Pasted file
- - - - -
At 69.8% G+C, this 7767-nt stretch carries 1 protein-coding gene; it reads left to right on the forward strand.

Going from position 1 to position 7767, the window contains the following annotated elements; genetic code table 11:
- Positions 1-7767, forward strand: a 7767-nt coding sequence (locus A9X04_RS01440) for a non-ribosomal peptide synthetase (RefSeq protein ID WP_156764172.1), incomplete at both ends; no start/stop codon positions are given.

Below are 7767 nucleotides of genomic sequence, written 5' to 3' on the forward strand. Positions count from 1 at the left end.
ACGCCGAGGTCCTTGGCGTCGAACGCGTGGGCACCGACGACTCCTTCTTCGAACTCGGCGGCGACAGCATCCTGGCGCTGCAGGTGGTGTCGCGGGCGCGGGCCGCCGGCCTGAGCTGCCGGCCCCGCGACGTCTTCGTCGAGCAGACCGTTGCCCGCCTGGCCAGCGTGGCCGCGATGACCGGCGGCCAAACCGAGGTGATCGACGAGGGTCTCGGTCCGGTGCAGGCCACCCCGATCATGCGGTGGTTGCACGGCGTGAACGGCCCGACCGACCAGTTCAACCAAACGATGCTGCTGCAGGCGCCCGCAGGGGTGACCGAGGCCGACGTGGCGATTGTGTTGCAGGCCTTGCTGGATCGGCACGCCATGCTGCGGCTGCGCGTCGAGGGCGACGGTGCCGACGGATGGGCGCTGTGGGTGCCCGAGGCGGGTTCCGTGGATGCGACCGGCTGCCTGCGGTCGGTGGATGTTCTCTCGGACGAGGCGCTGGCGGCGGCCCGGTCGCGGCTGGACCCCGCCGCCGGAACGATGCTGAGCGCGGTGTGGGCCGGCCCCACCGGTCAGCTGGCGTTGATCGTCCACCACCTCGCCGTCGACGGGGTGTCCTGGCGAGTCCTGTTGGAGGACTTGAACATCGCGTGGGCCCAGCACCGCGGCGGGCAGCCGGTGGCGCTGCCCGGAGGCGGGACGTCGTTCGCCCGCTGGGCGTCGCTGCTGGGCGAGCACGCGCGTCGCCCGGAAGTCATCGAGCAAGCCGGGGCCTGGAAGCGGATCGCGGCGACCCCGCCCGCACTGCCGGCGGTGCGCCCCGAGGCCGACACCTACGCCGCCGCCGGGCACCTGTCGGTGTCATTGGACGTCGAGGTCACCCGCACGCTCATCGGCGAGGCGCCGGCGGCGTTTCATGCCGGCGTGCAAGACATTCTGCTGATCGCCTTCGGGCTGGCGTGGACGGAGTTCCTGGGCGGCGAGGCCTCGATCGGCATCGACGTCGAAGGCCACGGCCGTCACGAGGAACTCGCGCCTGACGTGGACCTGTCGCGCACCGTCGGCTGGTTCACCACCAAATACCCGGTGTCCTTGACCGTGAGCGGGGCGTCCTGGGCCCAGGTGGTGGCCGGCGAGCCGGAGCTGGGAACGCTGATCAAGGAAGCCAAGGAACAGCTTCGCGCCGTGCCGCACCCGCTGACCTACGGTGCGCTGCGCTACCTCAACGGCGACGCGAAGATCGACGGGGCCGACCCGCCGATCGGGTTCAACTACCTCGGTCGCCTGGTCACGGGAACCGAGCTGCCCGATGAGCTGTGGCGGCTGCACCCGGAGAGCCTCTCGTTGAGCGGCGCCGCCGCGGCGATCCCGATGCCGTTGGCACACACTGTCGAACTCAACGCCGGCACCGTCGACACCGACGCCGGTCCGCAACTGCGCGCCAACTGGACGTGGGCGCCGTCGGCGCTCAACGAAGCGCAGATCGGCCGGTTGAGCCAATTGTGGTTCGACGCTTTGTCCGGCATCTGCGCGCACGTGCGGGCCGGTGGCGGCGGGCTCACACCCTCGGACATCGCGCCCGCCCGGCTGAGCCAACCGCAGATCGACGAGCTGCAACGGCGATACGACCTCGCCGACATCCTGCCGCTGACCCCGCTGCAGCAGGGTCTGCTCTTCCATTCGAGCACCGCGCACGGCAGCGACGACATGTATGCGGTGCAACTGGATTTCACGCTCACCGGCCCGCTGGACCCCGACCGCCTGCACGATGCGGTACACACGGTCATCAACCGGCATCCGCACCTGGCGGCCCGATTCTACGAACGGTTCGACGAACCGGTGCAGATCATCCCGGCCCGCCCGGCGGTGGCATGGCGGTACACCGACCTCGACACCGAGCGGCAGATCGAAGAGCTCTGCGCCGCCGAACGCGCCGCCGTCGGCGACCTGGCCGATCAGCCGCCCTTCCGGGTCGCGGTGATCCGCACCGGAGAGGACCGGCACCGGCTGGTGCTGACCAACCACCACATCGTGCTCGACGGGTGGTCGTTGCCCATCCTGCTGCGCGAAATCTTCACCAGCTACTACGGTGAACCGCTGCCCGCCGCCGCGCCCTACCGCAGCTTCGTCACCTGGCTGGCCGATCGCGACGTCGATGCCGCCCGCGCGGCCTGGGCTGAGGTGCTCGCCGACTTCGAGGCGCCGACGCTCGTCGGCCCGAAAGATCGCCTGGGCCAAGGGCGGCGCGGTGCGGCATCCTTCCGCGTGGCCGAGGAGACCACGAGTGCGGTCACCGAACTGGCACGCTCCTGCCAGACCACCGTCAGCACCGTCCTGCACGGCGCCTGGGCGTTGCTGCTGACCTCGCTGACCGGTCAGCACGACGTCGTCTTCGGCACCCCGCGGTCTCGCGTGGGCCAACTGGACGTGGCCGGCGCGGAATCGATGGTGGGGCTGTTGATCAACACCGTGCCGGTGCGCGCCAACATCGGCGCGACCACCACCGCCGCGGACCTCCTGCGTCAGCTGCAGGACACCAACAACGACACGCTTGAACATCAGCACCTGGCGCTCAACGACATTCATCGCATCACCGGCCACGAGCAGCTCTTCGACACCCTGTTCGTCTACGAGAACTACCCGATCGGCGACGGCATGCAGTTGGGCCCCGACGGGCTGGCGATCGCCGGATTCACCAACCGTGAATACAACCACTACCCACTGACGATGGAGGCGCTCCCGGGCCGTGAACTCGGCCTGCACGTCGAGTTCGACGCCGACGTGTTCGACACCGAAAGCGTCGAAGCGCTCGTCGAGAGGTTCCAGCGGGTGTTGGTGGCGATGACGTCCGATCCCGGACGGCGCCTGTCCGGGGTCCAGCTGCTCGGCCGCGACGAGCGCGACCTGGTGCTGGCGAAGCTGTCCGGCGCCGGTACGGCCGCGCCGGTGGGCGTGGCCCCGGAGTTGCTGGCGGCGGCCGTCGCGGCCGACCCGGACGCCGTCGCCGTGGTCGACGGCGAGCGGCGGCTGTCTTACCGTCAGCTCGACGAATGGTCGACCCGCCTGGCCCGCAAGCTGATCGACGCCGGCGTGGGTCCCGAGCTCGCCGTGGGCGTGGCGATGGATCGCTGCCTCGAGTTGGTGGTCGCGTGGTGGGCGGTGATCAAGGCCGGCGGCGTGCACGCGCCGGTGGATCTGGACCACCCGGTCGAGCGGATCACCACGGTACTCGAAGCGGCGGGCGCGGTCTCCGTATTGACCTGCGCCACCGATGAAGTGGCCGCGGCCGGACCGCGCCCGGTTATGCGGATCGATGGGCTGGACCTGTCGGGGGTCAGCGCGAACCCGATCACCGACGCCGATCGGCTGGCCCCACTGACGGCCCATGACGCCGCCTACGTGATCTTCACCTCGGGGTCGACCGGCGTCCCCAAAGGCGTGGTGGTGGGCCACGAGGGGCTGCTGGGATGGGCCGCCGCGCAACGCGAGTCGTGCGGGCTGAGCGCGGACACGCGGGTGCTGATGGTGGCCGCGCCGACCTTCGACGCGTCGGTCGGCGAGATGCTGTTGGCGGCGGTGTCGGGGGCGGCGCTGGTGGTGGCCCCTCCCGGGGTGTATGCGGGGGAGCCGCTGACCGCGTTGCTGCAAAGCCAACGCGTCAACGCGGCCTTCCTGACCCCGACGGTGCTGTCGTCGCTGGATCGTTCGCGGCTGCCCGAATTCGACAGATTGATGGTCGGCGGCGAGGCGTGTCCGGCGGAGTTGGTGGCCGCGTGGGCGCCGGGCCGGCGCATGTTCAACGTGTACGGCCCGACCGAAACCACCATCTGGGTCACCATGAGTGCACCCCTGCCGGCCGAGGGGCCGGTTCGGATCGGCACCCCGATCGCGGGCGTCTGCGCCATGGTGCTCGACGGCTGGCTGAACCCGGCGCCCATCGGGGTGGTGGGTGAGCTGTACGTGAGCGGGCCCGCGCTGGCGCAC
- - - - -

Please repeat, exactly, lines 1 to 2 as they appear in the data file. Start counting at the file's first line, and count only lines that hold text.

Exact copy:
At 69.8% G+C, this 7767-nt stretch carries 1 protein-coding gene; it reads left to right on the forward strand.

Going from position 1 to position 7767, the window contains the following annotated elements; genetic code table 11: